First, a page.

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Is deviled ham as reviled a potted meat as SPAM? These compacted canned meats, high in sodium and shelf stabilizers, may be the stuff of hurricane warning survival supplies, and let's admit it, they're looked down on for being rather unsophisticated. But for me, they are part of the scrapbook of memories of trips to the beach and my grandfather's farm.
Can anyone else picture the small tin of deviled ham, denuded of its trademark white wrapper and bright red, gleefully dancing devil, complete with spiky tail and pointy three-pronged pitchfork? Our literal translation from English to Spanish was "carne del diablo:" devil's meat. The actual meaning of "deviled," (intensely seasoned) was completely lost on us and left us wondering what the devil the devil had to do with this product.
The spread, bright pink and crumbly, would nestle on a small platter among saltine crackers and yellow mustard. Intensely salty and rich, the flavor was unmistakable and, though I don't often add it to my grocery list, I smile each time I pass it in the aisle. The tastes of childhood remain, despite how preferences and tastebuds may mature.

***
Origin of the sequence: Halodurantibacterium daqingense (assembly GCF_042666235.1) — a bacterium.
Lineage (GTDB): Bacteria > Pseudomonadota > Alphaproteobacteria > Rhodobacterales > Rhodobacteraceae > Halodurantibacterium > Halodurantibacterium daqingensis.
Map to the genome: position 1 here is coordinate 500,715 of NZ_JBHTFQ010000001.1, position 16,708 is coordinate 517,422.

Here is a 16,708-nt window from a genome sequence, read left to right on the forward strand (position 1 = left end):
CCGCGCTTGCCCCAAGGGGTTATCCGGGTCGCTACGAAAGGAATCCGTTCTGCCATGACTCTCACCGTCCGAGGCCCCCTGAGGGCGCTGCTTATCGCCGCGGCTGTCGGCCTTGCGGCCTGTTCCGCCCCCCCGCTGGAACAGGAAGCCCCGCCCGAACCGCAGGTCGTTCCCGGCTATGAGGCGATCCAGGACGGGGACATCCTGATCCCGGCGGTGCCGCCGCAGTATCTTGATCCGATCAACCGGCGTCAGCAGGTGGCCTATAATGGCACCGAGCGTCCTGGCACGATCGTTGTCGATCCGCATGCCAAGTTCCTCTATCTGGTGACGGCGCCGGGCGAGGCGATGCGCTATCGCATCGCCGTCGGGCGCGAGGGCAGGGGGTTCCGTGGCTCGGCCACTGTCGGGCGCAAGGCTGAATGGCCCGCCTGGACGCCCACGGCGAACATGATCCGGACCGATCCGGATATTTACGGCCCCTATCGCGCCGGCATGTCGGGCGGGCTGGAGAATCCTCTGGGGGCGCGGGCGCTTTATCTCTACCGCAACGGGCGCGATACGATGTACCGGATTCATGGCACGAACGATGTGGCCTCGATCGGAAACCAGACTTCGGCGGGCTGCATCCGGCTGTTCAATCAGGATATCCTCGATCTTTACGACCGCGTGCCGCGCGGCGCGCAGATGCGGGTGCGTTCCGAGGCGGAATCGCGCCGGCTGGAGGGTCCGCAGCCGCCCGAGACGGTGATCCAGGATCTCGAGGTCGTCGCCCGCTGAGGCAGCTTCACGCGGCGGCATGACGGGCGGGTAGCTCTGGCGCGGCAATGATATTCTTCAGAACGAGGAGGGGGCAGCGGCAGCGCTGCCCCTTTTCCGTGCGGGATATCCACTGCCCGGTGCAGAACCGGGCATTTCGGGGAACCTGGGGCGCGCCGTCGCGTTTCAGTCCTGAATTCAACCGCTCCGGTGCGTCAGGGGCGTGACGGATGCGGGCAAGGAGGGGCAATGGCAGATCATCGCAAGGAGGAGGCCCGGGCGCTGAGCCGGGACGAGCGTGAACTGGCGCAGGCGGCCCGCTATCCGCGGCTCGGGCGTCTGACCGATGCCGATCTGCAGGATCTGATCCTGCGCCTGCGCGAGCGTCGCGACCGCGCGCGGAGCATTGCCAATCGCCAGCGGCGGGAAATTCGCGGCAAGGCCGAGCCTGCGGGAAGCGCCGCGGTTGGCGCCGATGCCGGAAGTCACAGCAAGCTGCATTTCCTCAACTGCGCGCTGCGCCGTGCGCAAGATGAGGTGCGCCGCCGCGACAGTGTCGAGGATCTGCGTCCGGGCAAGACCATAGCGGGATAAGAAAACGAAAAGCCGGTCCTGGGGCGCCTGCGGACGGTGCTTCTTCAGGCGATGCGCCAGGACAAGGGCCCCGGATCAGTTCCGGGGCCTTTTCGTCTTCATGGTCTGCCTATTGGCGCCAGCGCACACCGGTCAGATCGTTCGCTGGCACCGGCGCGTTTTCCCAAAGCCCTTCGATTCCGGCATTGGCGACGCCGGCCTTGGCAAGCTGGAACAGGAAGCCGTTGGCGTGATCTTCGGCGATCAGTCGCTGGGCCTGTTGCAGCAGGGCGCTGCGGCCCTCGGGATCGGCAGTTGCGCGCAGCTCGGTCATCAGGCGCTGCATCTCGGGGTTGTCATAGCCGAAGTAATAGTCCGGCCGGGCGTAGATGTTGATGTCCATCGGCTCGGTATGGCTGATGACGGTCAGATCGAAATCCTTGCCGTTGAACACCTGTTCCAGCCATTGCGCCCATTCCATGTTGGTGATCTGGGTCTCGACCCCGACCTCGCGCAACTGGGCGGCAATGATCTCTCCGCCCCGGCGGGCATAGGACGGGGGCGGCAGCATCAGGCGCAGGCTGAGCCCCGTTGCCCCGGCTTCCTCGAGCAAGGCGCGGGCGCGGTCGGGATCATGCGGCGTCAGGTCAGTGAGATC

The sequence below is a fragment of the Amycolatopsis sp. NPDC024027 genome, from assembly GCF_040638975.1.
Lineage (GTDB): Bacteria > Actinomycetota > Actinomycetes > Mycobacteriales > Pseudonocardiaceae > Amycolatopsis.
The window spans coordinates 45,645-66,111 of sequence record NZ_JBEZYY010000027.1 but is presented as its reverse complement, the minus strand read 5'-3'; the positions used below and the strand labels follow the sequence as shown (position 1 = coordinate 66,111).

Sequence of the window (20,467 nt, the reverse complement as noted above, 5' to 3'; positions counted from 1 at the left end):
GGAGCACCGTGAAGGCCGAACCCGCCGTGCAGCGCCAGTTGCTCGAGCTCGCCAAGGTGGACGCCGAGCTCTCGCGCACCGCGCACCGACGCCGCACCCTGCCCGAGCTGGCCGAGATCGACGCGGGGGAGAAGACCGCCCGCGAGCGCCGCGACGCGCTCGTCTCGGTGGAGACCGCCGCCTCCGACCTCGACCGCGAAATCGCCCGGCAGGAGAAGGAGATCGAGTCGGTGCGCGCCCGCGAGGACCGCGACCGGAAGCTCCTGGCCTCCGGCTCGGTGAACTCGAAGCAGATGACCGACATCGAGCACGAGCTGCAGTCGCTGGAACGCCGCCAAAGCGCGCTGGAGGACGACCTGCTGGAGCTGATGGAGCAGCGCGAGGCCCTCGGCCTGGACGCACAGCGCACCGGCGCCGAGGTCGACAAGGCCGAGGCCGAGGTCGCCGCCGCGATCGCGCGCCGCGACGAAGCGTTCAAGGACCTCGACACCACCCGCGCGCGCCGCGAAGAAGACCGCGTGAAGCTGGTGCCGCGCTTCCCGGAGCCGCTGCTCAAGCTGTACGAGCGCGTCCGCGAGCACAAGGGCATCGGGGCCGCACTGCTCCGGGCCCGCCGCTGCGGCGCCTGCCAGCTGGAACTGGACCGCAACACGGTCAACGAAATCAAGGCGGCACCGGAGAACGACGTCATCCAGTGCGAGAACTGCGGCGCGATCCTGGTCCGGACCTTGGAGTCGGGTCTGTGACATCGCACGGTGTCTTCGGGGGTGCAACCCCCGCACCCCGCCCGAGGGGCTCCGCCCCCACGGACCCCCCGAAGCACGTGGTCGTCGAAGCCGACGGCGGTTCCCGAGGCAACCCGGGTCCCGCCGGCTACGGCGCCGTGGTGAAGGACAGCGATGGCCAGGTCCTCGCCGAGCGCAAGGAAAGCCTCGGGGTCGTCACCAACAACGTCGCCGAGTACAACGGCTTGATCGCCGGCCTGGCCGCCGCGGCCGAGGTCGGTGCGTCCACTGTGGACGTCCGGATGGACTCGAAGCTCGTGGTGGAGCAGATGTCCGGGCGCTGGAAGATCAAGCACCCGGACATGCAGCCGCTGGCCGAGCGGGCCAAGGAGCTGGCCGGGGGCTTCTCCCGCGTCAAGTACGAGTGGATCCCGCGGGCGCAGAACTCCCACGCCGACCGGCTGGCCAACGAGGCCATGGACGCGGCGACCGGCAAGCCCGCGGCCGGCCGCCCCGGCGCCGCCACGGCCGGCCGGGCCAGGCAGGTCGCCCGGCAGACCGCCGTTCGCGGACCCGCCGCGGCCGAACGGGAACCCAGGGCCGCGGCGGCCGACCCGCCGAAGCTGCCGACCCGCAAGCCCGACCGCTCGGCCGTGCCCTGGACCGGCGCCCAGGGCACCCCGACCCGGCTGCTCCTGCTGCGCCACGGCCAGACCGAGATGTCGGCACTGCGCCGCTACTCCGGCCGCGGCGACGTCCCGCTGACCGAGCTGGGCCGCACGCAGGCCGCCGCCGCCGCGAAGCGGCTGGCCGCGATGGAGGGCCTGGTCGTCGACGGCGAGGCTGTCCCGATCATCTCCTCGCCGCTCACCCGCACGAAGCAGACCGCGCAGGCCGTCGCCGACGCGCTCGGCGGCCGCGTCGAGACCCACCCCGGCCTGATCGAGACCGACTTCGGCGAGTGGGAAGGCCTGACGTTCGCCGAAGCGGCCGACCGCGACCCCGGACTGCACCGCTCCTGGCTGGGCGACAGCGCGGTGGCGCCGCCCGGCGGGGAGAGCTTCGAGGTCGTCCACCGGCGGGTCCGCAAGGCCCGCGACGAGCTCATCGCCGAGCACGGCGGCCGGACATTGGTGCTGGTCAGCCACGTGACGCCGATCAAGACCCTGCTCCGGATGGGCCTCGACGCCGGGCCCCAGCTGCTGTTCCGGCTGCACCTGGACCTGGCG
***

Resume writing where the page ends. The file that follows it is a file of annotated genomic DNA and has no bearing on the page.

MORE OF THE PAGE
For this recipe, I wasn't looking to Xerox the Underwood brand product, but rather draw on my recollections of its being served at casual gatherings like picnics or beach outings. The mix is, however, deviled, and not in the religious sense.
Smoked ham, intense and rich, is the base, and it's important to start with that and not a more mild ham, like honey or Virginia, lest your spread wind up lackluster. Mayonnaise allows for spreadability on soft white sandwich bread or fluffy rolls, and then, the piquant condiments: yellow mustard as a matter of course, Worcestershire for beefiness, garlic powder and onion powder for seasoning, and black and cayenne peppers for heat. To balance the blend with sweetness and texture, honey, finely chopped sweet gherkins, and minced red onions are stirred in.
I've opted to serve the spread chilled with peppery watercress on buttered sweet rolls, but presenting it in a small bowl with a pile of saltines would be just as appropriate.
About the author: María del Mar Sacasa is a recipe developer, food stylist, and author of the food blog High Heels & Frijoles. Behind her girly façade lurks a truck driver's appetite. Read about her cravings and suffer through her occasional rants on Twitter @HHandFrijoles and see her constant stream of food images on Instagram: mdmsacasa.